Christian Benteke's goal sees Liverpool end 2015 with back-to-back wins
SUNDERLAND, England -- Three points from Liverpool's 1-0 win vs. Sunderland in the Premier League
1. Scrappy win for Liverpool
Back-to-back 1-0 wins do not quite fit the description of "heavy metal football," but they will do for now for Jurgen Klopp. Liverpool remain a work in progress, but it's far easier to carry out that work without pressure.
There has been little in the past two performances -- 1-0 wins against Leicester and now Sunderland -- to suggest that Liverpool are back to their best, but they clock out of 2015 just five points outside the Champions League places.
Victory was secured at the Stadium of Light by virtue of an odd Cristian Benteke goal, the product either of an inspired toe-poked pass by Adam Lallana or a fortuitous scuff, depending on your loyalties.
Liverpool dominated possession for much of the game, but only occasionally threatened Vito Mannone's goal -- Roberto Firmino was twice denied by fine saves -- and failed to capitalise on Benteke's opener.
Klopp's side have struggled to score of late and, given how appallingly Sunderland have defended in recent weeks, Liverpool must have hoped to buck that trend here. But they made hard work of their win.
Hard work is all that can save Sunderland now. This was their fifth successive defeat, and while they might not be as dreadful as Aston Villa, they are seven points adrift of safety and fading fast.
Dick Advocaat left the club early in the season after concluding that the players simply weren't good enough to stay up. Sam Allardyce has challenged them to prove him wrong, but even he must believe that his predecessor had a point.
Having contained Liverpool in the first half, the Black Cats came out for the second in a daze and shipped a silly goal within 22 seconds of the restart. Allardyce's frustration was palpable. The only good news is that this weekend should bring an improvement. Their visitors are Villa.
2. Work to be done for Klopp
Jurgen Klopp commented on the English weather prior to kickoff, claiming that German teams didn't have to deal with the winds that can be found in Premier League football.
But while "Storm Frank" had swept England's northeast overnight, causing Sunderland to close their fan zone and, ironically, cancel a gig by local band Frankie & The Heartstrings, it had blown itself out by the time the game began. The real cause of Liverpool's issues was not the weather, but a failure to find any coherence in the final third.
In the six games since their 6-1 Capital One Cup destruction of Southampton on Dec. 2, Klopp's men have scored only four times, and this game offered compelling evidence of why they've become so coy in front of goal.
The Liverpool manager made just one change, bringing in Benteke to replace Divock Origi. Benteke had scored after coming on as a substitute against Leicester but, with the exception of the quick-witted finish that won the game, as well as a disappointing late miss, was kept quiet.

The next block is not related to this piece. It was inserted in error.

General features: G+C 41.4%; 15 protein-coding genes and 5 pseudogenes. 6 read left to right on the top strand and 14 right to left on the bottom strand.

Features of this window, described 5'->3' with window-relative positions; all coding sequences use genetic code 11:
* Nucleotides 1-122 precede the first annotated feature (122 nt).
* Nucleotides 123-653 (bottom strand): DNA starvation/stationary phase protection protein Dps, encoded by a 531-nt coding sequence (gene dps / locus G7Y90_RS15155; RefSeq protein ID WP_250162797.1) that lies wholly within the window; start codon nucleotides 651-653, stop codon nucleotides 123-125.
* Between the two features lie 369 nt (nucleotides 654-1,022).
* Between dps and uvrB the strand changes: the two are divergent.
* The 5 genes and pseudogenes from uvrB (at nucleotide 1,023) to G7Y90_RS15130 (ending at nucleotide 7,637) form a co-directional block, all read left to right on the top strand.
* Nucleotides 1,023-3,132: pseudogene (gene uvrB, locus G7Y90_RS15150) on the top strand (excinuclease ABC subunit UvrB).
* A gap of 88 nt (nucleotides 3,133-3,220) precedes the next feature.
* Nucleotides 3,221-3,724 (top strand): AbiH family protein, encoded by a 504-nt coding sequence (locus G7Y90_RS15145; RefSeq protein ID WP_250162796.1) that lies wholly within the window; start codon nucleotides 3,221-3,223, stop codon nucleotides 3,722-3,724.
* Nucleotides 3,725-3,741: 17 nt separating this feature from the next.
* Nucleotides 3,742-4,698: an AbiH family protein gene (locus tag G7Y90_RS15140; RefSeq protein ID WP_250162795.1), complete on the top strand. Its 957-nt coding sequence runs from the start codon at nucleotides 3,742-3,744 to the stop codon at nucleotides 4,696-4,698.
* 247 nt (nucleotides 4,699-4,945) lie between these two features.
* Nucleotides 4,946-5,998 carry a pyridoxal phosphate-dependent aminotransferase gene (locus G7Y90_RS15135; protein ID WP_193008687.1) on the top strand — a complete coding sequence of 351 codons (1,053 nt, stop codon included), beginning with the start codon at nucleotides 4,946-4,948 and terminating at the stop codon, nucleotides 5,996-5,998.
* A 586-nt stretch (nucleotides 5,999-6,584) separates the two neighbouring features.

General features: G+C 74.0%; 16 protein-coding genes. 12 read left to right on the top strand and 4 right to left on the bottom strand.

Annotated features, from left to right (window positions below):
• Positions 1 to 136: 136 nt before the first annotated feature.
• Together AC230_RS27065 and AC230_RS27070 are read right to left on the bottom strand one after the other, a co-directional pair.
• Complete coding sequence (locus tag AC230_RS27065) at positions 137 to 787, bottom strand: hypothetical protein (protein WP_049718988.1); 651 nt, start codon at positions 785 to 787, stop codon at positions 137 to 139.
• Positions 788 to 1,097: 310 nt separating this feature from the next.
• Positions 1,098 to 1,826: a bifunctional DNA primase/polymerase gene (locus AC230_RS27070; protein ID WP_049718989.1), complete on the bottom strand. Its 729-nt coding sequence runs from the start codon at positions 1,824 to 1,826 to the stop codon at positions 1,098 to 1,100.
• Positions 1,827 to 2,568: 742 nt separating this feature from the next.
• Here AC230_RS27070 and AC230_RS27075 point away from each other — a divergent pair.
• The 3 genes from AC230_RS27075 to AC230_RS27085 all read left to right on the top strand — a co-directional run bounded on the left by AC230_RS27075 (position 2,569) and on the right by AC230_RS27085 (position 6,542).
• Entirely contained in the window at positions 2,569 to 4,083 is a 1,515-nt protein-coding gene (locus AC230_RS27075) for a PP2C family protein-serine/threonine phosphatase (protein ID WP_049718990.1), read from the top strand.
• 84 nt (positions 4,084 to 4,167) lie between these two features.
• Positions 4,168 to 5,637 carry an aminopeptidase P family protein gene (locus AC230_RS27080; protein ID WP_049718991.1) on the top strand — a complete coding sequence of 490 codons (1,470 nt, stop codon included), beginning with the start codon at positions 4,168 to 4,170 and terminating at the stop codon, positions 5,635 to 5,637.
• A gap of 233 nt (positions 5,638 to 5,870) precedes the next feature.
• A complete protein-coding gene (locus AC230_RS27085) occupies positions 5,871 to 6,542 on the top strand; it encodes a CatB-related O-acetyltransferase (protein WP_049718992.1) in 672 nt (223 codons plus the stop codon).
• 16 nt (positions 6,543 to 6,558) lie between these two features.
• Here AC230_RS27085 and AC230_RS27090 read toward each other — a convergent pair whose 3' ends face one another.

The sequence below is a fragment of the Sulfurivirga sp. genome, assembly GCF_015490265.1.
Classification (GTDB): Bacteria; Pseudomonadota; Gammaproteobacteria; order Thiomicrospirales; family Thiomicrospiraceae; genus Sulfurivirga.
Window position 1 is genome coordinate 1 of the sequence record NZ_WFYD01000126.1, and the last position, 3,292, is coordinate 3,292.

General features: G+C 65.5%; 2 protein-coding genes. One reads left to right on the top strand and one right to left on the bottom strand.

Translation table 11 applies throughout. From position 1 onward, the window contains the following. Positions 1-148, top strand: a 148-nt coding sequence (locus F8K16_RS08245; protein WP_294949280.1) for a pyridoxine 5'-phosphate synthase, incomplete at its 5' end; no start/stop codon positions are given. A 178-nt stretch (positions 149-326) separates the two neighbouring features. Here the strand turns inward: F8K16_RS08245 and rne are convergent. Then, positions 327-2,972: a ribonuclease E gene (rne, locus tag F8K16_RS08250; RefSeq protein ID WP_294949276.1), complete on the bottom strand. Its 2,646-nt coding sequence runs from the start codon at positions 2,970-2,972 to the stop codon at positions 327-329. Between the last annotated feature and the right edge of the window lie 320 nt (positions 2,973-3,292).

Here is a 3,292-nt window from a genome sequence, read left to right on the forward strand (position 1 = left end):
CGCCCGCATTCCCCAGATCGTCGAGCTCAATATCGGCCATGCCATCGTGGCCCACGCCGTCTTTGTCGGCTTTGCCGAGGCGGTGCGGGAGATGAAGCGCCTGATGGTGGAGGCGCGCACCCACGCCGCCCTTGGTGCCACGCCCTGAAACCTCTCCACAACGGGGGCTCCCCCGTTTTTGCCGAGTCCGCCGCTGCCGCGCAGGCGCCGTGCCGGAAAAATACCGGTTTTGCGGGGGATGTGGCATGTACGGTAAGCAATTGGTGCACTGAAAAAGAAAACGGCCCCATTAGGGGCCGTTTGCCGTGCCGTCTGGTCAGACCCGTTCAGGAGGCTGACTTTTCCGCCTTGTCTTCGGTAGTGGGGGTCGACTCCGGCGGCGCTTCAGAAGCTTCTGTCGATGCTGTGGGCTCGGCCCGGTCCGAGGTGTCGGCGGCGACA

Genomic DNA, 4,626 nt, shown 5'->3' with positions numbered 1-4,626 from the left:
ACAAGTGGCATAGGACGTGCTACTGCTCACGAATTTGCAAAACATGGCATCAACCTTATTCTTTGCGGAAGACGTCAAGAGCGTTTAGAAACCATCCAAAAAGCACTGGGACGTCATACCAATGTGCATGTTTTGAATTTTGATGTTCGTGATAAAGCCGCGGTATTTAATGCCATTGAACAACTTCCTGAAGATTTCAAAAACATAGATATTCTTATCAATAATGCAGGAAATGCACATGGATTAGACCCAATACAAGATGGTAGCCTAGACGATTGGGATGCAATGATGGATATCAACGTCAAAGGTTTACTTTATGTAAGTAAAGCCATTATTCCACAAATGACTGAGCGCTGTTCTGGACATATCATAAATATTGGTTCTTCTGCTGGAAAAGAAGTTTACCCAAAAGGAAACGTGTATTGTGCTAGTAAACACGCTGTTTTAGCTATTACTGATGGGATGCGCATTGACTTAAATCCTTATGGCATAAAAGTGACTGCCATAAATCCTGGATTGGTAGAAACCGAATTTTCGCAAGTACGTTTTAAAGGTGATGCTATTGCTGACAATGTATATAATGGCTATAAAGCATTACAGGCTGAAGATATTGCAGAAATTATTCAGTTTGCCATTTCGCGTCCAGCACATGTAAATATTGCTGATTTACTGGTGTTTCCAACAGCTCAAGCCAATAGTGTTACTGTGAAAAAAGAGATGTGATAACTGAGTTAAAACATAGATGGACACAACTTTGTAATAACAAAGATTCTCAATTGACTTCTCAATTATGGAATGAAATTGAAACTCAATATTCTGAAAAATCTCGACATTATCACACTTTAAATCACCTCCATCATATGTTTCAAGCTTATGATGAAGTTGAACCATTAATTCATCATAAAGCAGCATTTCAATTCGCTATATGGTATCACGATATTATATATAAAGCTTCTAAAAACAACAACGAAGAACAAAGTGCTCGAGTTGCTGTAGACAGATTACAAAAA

Mission accomplished, you might say given Benteke's was the only goal, and in the context of this one game, you'd be right. But Klopp must be concerned that he can't get more out of such expensive talent.
The Belgian striker revealed this week that he had had a "man conversation" with Klopp and had agreed to "run more," but it didn't seem to do much good here. He was often isolated or simply shut down by Sunderland's rearguard.
Not that Benteke was solely to blame. Firmino was unfortunate that Sunderland stopper Mannone somehow managed to tip a first-half shot onto the post, but he offered only occasional evidence that he's worth the £29 million Liverpool paid for him in the summer.
Philippe Coutinho brought little more than the odd long shot and Lallana, outside of that deft touch/miskick, was largely anonymous. Jordan Ibe went close late on when he blasted over the bar, but Liverpool shouldn't have to leave it so late against a team as poor as Sunderland.
The hosts played their part in denying chances, dropping deep and using Yann M'Vila initially in a holding role between two tight lines of four, but Liverpool spent nearly £100m on their starting front four and they're yet to see value for money.
3. Sunderland slump again
Allardyce has tried everything. He has deployed back threes and back fours. He has changed goalkeepers. He has moved strikers out wide and wingers into the centre. But Sunderland continue to lose.
Their brief revival, which featured back-to-back wins against Stoke and Crystal Palace, is just a memory now, lost amid this five-match losing streak. Over 45,000 came to Stadium of Light hoping for that run to end on Wednesday. They left disappointed.
Nerves were evident from the start. Sebastian Coates, playing against his former employers, scuffed a clearance and might have opened the door for Firmino to strike, had the Brazilian's first touch not been so poor.
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It had been reported earlier in the day that Allardyce was close to landing Lorient centre-back Lamine Kone, a man noted for his uncompromising defensive style. The sooner he arrives, the better.
At the other end, there was more promise. Jermain Defoe stung Simon Mignolet's palms with a ferocious first-half shot that the Belgian just managed to turn over the bar, and Fabio Borini, another Liverpool old boy, sent a shot whistling past the post.
Injury to Jack Rodwell saw the introduction of Duncan Watmore, who highlighted the source of his popularity by tearing in on goal, losing possession and then harrying and harrassing Lallana all the way across the pitch until the ball was out of play.
That brought the loudest cheer of the night from the home fans. Rapid improvement is required.
Iain Macintosh covers the Premier League and Champions League for ESPN FC. Follow him on Twitter @IainMacintosh.